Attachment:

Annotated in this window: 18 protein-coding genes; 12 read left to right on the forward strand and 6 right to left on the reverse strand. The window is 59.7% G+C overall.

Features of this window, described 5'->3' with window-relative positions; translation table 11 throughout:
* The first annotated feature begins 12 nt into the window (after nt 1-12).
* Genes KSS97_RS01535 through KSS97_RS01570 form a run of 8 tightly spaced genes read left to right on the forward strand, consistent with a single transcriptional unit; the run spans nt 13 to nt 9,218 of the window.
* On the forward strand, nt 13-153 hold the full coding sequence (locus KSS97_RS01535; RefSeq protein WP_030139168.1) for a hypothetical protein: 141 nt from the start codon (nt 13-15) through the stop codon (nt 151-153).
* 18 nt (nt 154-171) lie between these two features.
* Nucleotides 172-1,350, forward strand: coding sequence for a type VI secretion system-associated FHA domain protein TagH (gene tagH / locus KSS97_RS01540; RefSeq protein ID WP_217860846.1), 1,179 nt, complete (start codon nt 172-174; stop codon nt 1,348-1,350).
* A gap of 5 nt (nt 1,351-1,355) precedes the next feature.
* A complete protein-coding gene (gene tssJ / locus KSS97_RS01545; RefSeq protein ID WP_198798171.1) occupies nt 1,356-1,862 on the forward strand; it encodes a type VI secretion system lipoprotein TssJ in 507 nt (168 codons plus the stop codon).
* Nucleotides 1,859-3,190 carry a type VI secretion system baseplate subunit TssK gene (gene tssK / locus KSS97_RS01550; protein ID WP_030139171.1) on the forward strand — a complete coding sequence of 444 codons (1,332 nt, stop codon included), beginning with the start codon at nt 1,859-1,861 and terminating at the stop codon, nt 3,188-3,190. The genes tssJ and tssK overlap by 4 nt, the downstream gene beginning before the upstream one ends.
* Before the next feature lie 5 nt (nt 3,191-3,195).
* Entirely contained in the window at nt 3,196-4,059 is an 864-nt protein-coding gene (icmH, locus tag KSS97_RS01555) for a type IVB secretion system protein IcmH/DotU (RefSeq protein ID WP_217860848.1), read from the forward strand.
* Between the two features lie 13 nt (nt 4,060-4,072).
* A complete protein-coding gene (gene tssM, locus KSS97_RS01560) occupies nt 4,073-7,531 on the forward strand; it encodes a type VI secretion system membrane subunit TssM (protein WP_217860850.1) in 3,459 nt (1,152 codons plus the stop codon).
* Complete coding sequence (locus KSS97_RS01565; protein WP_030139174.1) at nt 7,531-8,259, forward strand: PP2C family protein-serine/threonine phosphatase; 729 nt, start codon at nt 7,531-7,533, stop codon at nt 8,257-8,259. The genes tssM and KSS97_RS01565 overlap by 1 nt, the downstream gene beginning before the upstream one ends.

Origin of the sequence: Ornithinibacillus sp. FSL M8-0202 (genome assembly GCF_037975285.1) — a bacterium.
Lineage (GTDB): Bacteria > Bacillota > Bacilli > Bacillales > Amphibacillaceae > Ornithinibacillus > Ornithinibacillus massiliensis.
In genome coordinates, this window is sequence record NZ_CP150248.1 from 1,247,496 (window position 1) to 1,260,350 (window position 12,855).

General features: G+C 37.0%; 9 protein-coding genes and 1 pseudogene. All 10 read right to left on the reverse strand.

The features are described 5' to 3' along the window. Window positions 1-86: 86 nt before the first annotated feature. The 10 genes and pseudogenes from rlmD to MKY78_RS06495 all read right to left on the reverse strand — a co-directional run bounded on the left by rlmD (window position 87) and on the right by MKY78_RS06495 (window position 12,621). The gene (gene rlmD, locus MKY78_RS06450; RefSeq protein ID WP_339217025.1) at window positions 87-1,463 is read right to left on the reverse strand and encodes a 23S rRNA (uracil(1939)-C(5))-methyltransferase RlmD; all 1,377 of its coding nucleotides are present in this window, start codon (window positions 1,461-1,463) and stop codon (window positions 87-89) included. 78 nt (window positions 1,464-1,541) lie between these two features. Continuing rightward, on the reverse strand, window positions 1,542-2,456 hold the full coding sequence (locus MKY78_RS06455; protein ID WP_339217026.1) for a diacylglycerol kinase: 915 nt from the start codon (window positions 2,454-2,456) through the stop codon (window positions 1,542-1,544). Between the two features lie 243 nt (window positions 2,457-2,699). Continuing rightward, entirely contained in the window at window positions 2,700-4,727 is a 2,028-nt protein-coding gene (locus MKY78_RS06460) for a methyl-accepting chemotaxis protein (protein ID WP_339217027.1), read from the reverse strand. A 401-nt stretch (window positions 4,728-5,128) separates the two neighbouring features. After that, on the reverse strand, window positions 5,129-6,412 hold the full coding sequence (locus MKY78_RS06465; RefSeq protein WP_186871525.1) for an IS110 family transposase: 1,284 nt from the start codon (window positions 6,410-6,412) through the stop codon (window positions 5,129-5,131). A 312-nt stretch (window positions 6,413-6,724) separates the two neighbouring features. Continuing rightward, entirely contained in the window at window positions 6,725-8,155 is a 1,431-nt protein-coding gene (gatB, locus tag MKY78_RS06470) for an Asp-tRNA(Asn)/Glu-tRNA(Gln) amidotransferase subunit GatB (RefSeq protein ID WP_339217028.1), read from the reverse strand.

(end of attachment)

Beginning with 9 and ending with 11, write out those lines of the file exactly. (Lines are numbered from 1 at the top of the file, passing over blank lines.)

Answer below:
* A complete protein-coding gene (gene tssJ / locus KSS97_RS01545; RefSeq protein ID WP_198798171.1) occupies nt 1,356-1,862 on the forward strand; it encodes a type VI secretion system lipoprotein TssJ in 507 nt (168 codons plus the stop codon).
* Nucleotides 1,859-3,190 carry a type VI secretion system baseplate subunit TssK gene (gene tssK / locus KSS97_RS01550; protein ID WP_030139171.1) on the forward strand — a complete coding sequence of 444 codons (1,332 nt, stop codon included), beginning with the start codon at nt 1,859-1,861 and terminating at the stop codon, nt 3,188-3,190. The genes tssJ and tssK overlap by 4 nt, the downstream gene beginning before the upstream one ends.
* Before the next feature lie 5 nt (nt 3,191-3,195).